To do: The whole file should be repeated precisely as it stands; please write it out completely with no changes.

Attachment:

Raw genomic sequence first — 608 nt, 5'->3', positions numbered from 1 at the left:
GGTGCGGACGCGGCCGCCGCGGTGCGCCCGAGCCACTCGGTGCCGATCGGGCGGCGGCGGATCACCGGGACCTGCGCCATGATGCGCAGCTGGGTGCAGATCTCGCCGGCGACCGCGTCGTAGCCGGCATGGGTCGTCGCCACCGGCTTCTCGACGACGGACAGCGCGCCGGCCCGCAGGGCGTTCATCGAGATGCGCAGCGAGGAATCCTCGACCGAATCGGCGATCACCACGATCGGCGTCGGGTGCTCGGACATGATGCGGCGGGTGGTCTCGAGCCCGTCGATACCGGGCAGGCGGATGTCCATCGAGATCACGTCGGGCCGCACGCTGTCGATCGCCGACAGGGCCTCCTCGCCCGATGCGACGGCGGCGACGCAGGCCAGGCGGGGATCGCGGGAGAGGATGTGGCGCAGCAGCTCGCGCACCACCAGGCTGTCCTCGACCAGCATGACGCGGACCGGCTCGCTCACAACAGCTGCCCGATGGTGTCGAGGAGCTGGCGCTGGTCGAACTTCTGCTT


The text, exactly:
Raw genomic sequence first — 608 nt, 5'->3', positions numbered from 1 at the left:
GGTGCGGACGCGGCCGCCGCGGTGCGCCCGAGCCACTCGGTGCCGATCGGGCGGCGGCGGATCACCGGGACCTGCGCCATGATGCGCAGCTGGGTGCAGATCTCGCCGGCGACCGCGTCGTAGCCGGCATGGGTCGTCGCCACCGGCTTCTCGACGACGGACAGCGCGCCGGCCCGCAGGGCGTTCATCGAGATGCGCAGCGAGGAATCCTCGACCGAATCGGCGATCACCACGATCGGCGTCGGGTGCTCGGACATGATGCGGCGGGTGGTCTCGAGCCCGTCGATACCGGGCAGGCGGATGTCCATCGAGATCACGTCGGGCCGCACGCTGTCGATCGCCGACAGGGCCTCCTCGCCCGATGCGACGGCGGCGACGCAGGCCAGGCGGGGATCGCGGGAGAGGATGTGGCGCAGCAGCTCGCGCACCACCAGGCTGTCCTCGACCAGCATGACGCGGACCGGCTCGCTCACAACAGCTGCCCGATGGTGTCGAGGAGCTGGCGCTGGTCGAACTTCTGCTT